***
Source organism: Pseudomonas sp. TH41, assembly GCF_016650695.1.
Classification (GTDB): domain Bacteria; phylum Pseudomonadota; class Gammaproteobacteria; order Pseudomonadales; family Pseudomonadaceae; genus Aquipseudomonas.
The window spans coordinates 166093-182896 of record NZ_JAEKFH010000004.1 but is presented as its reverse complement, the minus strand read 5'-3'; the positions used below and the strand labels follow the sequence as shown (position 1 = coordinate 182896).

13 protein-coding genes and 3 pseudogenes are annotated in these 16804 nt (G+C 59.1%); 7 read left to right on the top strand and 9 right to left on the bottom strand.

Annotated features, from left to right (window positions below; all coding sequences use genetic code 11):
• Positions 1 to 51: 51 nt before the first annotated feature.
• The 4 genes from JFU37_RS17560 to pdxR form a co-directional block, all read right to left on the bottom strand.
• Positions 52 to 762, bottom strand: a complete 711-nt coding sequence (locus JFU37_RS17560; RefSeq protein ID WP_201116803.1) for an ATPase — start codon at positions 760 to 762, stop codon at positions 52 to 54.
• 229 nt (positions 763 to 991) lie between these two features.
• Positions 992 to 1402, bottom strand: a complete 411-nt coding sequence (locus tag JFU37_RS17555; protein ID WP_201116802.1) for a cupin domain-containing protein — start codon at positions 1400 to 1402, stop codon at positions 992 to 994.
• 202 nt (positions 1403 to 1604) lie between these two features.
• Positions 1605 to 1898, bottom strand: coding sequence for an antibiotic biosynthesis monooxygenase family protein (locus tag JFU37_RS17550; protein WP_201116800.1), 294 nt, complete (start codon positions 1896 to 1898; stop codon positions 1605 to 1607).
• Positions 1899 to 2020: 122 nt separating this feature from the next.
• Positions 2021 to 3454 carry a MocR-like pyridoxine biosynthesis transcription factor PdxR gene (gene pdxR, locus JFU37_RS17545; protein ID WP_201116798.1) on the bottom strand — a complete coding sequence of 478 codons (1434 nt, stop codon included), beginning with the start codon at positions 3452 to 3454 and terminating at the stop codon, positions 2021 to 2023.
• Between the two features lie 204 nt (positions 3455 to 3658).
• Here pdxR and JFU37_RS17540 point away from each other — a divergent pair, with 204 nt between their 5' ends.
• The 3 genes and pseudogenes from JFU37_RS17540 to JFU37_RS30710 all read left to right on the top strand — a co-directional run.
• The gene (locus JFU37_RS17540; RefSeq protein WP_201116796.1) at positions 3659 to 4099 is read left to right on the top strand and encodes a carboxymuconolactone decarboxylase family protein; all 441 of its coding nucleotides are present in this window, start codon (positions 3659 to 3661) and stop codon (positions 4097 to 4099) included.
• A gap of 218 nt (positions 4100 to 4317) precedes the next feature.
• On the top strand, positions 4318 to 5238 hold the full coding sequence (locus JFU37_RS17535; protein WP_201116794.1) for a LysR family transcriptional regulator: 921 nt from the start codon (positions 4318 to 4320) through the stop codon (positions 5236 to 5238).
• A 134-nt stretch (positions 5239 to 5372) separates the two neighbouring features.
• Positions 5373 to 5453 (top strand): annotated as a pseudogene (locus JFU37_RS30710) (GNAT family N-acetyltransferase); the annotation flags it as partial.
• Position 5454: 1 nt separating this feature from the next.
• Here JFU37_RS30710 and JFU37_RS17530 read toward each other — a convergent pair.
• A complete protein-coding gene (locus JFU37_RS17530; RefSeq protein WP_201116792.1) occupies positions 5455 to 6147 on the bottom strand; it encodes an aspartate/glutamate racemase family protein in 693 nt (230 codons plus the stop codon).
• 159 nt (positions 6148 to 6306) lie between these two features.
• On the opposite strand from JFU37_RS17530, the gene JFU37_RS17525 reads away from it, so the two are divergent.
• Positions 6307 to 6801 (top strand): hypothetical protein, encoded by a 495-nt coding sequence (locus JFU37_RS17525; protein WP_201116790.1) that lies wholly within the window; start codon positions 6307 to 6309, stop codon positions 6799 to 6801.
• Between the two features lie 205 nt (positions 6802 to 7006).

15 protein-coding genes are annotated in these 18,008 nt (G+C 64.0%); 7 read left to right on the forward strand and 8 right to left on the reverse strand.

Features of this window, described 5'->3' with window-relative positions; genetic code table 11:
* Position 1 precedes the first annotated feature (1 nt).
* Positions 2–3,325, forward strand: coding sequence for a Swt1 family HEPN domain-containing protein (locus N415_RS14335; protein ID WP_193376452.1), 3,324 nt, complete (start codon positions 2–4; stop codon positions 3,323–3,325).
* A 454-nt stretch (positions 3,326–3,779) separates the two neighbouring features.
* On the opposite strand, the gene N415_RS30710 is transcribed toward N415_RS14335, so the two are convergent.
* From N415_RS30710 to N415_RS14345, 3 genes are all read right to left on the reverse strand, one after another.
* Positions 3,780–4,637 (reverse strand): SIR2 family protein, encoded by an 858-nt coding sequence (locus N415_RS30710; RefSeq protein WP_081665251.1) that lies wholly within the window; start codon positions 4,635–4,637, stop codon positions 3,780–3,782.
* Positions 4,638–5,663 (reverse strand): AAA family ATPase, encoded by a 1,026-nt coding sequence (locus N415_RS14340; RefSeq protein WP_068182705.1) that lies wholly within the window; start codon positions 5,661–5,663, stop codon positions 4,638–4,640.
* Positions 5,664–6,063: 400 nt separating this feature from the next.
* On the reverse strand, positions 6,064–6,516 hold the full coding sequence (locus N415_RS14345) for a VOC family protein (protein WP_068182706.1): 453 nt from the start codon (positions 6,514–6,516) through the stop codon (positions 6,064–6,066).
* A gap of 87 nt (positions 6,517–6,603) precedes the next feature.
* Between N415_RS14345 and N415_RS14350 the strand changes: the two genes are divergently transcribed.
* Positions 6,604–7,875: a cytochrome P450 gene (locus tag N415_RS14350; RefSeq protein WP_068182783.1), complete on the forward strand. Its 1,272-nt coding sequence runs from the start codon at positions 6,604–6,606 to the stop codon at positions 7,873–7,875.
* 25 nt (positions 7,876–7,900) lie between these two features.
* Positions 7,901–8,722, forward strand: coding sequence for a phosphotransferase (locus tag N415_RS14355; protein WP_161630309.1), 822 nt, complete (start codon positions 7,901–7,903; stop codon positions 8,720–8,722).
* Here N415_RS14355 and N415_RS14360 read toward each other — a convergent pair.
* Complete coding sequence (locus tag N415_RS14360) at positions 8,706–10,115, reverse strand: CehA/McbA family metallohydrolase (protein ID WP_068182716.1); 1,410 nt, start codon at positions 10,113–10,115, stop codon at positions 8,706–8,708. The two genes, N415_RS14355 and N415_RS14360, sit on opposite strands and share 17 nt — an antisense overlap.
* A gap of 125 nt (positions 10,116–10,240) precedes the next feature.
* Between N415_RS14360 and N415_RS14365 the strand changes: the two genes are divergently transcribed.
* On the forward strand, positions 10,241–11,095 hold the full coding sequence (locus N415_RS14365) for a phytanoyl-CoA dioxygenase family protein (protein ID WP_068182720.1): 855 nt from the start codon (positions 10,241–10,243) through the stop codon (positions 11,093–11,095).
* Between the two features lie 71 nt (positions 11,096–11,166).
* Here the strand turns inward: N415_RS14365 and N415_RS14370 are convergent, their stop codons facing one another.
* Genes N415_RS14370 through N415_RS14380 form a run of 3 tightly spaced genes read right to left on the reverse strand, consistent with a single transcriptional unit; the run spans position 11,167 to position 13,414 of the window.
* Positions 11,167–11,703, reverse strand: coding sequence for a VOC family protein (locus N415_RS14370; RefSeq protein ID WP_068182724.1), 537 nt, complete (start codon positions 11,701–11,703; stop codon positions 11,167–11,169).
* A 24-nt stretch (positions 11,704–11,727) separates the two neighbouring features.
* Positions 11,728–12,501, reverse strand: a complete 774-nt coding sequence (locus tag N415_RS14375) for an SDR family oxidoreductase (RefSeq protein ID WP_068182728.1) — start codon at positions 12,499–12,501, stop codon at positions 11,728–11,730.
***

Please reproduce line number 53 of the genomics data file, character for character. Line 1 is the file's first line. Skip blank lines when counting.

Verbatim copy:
* Genes N415_RS14370 through N415_RS14380 form a run of 3 tightly spaced genes read right to left on the reverse strand, consistent with a single transcriptional unit; the run spans position 11,167 to position 13,414 of the window.